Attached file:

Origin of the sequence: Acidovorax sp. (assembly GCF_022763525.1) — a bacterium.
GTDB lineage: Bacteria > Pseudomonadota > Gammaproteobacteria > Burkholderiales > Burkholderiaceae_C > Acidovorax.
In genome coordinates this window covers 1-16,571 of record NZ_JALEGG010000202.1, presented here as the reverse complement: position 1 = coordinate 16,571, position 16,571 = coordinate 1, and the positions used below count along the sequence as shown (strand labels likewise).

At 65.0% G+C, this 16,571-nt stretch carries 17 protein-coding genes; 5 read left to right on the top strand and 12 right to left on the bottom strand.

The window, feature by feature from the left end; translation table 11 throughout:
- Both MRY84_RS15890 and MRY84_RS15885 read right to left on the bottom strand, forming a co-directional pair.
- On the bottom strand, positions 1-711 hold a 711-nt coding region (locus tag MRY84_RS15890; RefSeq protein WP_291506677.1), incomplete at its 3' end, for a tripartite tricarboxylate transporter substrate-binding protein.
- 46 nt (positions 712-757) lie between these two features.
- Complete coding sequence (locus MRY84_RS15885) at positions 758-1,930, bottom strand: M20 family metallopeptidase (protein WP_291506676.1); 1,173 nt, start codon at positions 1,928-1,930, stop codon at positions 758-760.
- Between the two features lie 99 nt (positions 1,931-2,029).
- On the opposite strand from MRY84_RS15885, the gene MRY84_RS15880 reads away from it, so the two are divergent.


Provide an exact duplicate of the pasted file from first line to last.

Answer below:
Origin of the sequence: Acidovorax sp. (assembly GCF_022763525.1) — a bacterium.
GTDB lineage: Bacteria > Pseudomonadota > Gammaproteobacteria > Burkholderiales > Burkholderiaceae_C > Acidovorax.
In genome coordinates this window covers 1-16,571 of record NZ_JALEGG010000202.1, presented here as the reverse complement: position 1 = coordinate 16,571, position 16,571 = coordinate 1, and the positions used below count along the sequence as shown (strand labels likewise).

At 65.0% G+C, this 16,571-nt stretch carries 17 protein-coding genes; 5 read left to right on the top strand and 12 right to left on the bottom strand.

The window, feature by feature from the left end; translation table 11 throughout:
- Both MRY84_RS15890 and MRY84_RS15885 read right to left on the bottom strand, forming a co-directional pair.
- On the bottom strand, positions 1-711 hold a 711-nt coding region (locus tag MRY84_RS15890; RefSeq protein WP_291506677.1), incomplete at its 3' end, for a tripartite tricarboxylate transporter substrate-binding protein.
- 46 nt (positions 712-757) lie between these two features.
- Complete coding sequence (locus MRY84_RS15885) at positions 758-1,930, bottom strand: M20 family metallopeptidase (protein WP_291506676.1); 1,173 nt, start codon at positions 1,928-1,930, stop codon at positions 758-760.
- Between the two features lie 99 nt (positions 1,931-2,029).
- On the opposite strand from MRY84_RS15885, the gene MRY84_RS15880 reads away from it, so the two are divergent.